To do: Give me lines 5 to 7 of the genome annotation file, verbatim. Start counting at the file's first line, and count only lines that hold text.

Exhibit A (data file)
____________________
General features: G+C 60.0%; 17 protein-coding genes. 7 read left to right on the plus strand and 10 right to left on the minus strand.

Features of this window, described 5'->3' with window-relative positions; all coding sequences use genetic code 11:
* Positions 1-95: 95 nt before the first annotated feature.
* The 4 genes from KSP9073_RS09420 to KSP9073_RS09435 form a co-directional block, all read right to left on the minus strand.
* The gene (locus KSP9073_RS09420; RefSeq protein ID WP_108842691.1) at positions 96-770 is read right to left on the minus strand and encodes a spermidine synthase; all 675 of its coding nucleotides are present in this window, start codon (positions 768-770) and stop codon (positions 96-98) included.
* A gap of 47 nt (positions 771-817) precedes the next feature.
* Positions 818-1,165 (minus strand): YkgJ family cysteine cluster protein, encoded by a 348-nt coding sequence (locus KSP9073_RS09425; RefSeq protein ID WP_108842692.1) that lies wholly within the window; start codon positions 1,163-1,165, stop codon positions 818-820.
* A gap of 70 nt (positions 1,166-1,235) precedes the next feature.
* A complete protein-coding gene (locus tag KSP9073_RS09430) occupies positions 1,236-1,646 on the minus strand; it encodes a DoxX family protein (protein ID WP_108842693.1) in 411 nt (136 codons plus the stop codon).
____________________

* The gene (locus KSP9073_RS09420; RefSeq protein ID WP_108842691.1) at positions 96-770 is read right to left on the minus strand and encodes a spermidine synthase; all 675 of its coding nucleotides are present in this window, start codon (positions 768-770) and stop codon (positions 96-98) included.
* A gap of 47 nt (positions 771-817) precedes the next feature.
* Positions 818-1,165 (minus strand): YkgJ family cysteine cluster protein, encoded by a 348-nt coding sequence (locus KSP9073_RS09425; RefSeq protein ID WP_108842692.1) that lies wholly within the window; start codon positions 1,163-1,165, stop codon positions 818-820.